We can’t talk about a new type of sprinkler system without mentioning its required upkeep. NFPA 25: Standard for the Inspection, Testing, and Maintenance of Water-Based Fire Protection Systems (references to the 2023 edition) first mentioned electrically operated fire sprinklers in the 2020 edition, and the 2023 edition made no changes to its initial requirements beyond one. The latest edition added an inspection that mirrors other sprinkler types: Electrically operated sprinklers shall be inspected from the floor level annually in accordance with and the manufacturer’s requirements.

Section just details the annual inspection “from the floor level,” which means individuals don’t need to get on ladders, and NFPA 25’s enhanced content cautions that “inspectors who use a flashlight or binoculars must be careful about false positive results.”

It’s not perfectly clear whether the standard intends for inspectors to follow any of the rest of the inspection criteria in sections under, however, and some of these items (but not others) make sense. For example, finding a sprinkler installed in the incorrect orientation would always be a problem requiring correction ( In contrast, “loss of fluid in the glass bulb heat-responsive element” doesn’t apply at all to Tyco’s electrically operated sprinklers because they don’t have one, whereas it theoretically might to GW Sprinkler’s Metron-activated models—they have a glass bulb. Still, it’s not the primary way they activate.

Fortunately, both manufacturers clear up this issue somewhat with particular inspection requirements that mirror some of NFPA 25.

Tyco EAS-1 says an inspection must ensure no objects hang from sprinklers, do not have visible signs of corrosion or leakage, and are not “painted, plated, coated, or otherwise altered after leaving the factory.” Heads can also only be cleaned lightly with a feather duster—a difference from NFPA 25, which requires touchless cleaning (A. GW has all those same inspection requirements, including the feather duster guidance, plus “replace any sprinkler that has a cracked bulb or has lost liquid from its bulb.”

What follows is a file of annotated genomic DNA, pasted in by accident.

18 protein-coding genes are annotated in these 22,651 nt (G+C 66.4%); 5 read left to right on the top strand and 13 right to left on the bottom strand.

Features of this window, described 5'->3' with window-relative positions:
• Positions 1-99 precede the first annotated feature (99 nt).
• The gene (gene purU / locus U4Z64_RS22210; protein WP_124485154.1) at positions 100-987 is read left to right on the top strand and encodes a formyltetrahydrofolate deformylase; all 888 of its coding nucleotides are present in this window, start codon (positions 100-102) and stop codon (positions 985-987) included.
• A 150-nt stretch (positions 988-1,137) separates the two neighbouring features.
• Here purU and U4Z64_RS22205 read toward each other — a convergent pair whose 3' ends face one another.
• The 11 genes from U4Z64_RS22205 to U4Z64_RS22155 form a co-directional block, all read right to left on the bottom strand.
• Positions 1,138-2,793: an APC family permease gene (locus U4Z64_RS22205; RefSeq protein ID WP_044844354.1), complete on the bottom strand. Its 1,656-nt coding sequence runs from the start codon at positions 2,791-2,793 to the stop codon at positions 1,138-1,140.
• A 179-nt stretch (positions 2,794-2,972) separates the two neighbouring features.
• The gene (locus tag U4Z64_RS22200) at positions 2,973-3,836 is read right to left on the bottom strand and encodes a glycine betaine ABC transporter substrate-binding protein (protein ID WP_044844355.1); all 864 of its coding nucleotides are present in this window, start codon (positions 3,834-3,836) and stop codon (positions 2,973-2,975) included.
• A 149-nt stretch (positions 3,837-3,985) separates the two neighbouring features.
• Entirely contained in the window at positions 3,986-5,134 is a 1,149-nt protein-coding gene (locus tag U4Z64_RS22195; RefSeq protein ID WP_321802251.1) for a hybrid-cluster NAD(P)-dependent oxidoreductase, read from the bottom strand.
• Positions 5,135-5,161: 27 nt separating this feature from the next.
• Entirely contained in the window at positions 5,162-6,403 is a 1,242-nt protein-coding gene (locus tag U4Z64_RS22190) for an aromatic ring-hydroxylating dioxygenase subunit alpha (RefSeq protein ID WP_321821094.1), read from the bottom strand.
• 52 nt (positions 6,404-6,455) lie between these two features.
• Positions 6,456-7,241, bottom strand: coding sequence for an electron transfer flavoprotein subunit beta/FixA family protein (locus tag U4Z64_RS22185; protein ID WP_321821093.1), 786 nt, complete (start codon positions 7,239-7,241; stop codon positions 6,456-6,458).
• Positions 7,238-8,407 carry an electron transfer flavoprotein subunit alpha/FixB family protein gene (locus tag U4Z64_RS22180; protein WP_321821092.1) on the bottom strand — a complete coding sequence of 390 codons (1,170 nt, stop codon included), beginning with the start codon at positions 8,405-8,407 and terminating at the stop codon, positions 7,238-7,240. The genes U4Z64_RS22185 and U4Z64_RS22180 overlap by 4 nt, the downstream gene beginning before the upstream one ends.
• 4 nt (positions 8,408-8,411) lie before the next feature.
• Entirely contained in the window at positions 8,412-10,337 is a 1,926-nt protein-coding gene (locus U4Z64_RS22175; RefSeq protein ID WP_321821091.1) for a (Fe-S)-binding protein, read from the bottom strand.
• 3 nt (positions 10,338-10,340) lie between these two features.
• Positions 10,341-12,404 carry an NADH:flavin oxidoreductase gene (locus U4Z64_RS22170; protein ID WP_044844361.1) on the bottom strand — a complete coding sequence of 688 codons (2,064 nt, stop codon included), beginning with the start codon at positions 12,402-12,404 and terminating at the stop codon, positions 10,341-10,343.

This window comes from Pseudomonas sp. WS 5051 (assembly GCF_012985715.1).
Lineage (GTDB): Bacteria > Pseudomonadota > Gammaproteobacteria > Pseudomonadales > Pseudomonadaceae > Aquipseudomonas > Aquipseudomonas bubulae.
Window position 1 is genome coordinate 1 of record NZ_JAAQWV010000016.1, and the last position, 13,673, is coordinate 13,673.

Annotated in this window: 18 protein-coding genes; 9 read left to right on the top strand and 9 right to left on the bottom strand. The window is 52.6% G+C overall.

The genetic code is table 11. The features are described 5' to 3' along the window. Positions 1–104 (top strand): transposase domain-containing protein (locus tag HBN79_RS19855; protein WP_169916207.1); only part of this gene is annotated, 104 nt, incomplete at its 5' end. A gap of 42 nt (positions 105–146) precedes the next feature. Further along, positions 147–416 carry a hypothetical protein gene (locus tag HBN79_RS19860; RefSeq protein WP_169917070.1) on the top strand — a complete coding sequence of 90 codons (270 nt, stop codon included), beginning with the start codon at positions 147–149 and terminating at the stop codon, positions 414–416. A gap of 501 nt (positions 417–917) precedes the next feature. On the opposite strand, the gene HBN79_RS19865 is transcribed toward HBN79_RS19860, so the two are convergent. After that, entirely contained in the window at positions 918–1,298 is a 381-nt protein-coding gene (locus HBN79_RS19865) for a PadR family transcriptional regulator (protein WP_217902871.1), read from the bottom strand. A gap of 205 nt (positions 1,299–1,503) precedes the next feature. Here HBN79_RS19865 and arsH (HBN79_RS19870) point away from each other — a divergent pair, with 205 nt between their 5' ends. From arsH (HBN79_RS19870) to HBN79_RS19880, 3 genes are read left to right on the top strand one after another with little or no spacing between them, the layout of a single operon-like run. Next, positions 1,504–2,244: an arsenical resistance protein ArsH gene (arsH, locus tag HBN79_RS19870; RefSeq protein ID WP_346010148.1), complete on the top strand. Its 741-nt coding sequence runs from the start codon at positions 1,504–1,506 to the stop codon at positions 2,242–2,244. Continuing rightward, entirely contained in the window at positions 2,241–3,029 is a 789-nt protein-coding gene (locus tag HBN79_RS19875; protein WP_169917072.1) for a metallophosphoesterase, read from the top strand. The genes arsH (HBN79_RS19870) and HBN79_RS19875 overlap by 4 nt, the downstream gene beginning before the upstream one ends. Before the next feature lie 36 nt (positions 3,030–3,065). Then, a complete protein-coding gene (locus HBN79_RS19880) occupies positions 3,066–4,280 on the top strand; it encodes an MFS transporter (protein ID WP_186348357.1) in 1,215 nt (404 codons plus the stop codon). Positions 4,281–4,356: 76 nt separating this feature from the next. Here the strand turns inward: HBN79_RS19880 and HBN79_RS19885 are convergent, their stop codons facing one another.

Overall, NFPA 25’s two basic instructions for smart sprinklers and systems are: defer to the manufacturer’s instructions and coordinate with NFPA 72’s ITM requirements. NFPA 72: National Fire Alarm and Signaling Code (currently in the 2022 edition) covers ITM for the control panel, sensors, and other aspects.

The latter illustrates one possible drawback of electrically operated sprinkler systems that narrows their application: they essentially require a fire alarm control panel/detection system and come with the additional administrative and technical burdens of NFPA 72. This may not be a big deal in high-challenge environments where detectors and alarms are already required. But it illustrates why electrically activated sprinklers haven’t been developed for many other occupancies and hazard levels that only need simpler setups.

Other than the inspection requirements, Tyco provides additional essential ITM rules for its EAS-1 system:

  1. Samples sprinklers should be submitted to UL for testing starting five years after manufacture, then 10 years, then annually after the 10th year. It’s similar to what we describe in this article on NFPA 25 sprinkler testing—but relatively frequent compared to most other sprinkler types.
  2. Sample heat sensors are tested five years after manufacture, then 10 years after manufacture, and then annually after the 10th year. This testing is done onsite, not in a lab.
  3. Control panels should be maintained according to NFPA 72. Tyco also recommends that quarterly temperature reports be taken from the panel to check for any anomalies.

For their part, GW-S sprinklers have this additional note about testing: “The heat & electrically operated sprinkler head is a one shot device, and cannot be functionally tested. The Metron Actuator can be [electrically] supervised,” however.

As other manufacturers enter this market, they will put forth their own sprinklers, systems, and ITM requirements. And NFPA may eventually standardize and detail the criteria for all of them.

A novel fire protection technology with very specific applications

Electrically operated fire sprinklers are a new twist on fire sprinkler design. For the time being, these systems are primarily aimed at protecting high-challenge areas more efficiently, such as by avoiding using in-rack sprinklers. That could eventually change, however. More building types might employ these systems as technology advances and if the costs or maintenance requirements for networked detectors and control panels ease.

But for now, the plain old traditional fire sprinkler still rules the market. It’s a simple, reliable, and time-tested technology that works incredibly well in most applications, including those only requiring sprinklers and not alarm systems.

For your next installation or repair, shop our selection of fire sprinkler heads, tools, and accessories. Also, check out our previous blog posts to learn about other fire protection technologies, such as fire sprinklers for storage areas, ESFR sprinklers, and different specialty sprinklers.

This blog was originally posted at QRFS.com/blog. If this article helped you, check us out at Facebook.com/QuickResponseFireSupply or on Twitter @QuickResponseFS.

Top images credit: Johnson Controls/Tyco and GW Sprinkler